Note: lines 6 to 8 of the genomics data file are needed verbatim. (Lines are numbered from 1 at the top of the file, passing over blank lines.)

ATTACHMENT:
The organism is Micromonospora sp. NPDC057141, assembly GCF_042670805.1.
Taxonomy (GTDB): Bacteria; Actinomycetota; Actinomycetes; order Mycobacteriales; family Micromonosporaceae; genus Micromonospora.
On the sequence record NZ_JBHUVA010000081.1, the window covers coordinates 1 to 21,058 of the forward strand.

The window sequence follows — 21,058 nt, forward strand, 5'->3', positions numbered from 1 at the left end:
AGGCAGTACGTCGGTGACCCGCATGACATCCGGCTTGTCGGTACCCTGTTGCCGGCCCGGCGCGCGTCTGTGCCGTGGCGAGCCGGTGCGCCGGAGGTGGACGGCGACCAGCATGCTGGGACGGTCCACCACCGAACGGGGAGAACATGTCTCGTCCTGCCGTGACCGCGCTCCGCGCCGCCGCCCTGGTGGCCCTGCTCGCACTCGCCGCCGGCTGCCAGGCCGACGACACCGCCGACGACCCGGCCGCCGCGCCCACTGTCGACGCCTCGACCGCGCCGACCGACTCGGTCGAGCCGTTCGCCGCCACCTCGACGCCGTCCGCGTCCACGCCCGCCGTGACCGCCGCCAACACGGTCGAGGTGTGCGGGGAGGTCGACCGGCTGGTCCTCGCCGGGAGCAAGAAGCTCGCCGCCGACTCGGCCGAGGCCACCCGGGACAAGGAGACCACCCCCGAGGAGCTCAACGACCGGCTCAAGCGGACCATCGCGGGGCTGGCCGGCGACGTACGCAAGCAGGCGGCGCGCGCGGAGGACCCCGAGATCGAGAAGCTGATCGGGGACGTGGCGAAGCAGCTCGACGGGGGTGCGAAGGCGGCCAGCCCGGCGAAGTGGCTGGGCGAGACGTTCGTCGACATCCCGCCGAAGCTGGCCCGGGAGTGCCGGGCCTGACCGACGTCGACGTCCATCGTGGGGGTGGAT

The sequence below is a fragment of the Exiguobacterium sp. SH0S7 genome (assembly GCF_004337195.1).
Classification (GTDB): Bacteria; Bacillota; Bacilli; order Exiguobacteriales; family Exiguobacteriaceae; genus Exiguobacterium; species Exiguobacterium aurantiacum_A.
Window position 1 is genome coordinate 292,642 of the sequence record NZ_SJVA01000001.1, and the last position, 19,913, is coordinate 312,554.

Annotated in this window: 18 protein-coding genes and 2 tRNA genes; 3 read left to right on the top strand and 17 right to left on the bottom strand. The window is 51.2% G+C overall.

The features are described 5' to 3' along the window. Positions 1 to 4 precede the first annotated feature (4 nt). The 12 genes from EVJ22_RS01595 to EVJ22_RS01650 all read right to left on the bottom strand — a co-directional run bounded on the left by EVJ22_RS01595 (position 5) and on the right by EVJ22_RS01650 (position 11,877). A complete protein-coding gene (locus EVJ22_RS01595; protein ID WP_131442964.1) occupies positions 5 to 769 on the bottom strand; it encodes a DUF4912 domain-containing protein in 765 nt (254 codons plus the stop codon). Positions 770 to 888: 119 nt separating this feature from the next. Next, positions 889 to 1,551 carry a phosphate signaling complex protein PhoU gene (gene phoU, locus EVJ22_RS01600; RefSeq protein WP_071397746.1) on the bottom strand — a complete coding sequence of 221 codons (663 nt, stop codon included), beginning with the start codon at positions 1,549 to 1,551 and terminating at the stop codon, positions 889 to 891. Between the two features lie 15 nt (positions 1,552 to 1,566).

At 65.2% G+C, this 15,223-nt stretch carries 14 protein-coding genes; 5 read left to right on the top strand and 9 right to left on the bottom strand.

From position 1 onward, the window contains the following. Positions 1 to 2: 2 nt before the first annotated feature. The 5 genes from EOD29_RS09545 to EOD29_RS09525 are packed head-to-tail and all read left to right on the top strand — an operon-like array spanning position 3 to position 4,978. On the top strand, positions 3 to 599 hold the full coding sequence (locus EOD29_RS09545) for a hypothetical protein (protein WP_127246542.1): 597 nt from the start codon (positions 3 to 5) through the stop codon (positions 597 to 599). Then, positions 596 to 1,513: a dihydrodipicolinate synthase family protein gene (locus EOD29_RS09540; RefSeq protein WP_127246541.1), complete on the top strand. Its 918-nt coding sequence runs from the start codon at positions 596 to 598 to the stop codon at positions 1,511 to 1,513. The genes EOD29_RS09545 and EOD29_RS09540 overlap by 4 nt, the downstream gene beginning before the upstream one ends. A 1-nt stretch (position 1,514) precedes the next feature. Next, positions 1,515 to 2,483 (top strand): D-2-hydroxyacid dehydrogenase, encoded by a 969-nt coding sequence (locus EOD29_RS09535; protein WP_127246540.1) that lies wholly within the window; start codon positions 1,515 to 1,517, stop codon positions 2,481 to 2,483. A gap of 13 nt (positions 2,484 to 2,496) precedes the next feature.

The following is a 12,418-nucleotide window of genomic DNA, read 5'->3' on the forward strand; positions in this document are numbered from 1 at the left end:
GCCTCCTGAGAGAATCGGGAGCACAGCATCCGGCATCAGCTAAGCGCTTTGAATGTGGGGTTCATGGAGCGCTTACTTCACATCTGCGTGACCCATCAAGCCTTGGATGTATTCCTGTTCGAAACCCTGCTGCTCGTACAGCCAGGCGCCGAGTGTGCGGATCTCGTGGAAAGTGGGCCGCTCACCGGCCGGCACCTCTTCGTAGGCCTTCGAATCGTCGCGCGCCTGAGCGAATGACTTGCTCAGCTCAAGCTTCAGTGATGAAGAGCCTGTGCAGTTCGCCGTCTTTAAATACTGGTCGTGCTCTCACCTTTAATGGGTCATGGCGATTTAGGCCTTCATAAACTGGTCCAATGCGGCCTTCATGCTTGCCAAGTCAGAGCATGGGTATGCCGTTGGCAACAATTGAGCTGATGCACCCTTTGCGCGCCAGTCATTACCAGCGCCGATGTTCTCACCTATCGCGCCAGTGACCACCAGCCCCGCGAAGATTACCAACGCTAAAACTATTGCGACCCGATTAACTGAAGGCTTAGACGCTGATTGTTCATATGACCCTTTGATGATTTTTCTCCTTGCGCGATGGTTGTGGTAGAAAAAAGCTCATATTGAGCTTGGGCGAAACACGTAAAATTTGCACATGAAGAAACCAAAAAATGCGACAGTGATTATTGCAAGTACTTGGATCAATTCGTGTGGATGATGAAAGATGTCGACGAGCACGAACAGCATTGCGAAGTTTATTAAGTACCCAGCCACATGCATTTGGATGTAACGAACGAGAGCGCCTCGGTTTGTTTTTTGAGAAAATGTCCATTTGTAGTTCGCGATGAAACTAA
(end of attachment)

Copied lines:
The sequence below is a fragment of the Exiguobacterium sp. SH0S7 genome (assembly GCF_004337195.1).
Classification (GTDB): Bacteria; Bacillota; Bacilli; order Exiguobacteriales; family Exiguobacteriaceae; genus Exiguobacterium; species Exiguobacterium aurantiacum_A.
Window position 1 is genome coordinate 292,642 of the sequence record NZ_SJVA01000001.1, and the last position, 19,913, is coordinate 312,554.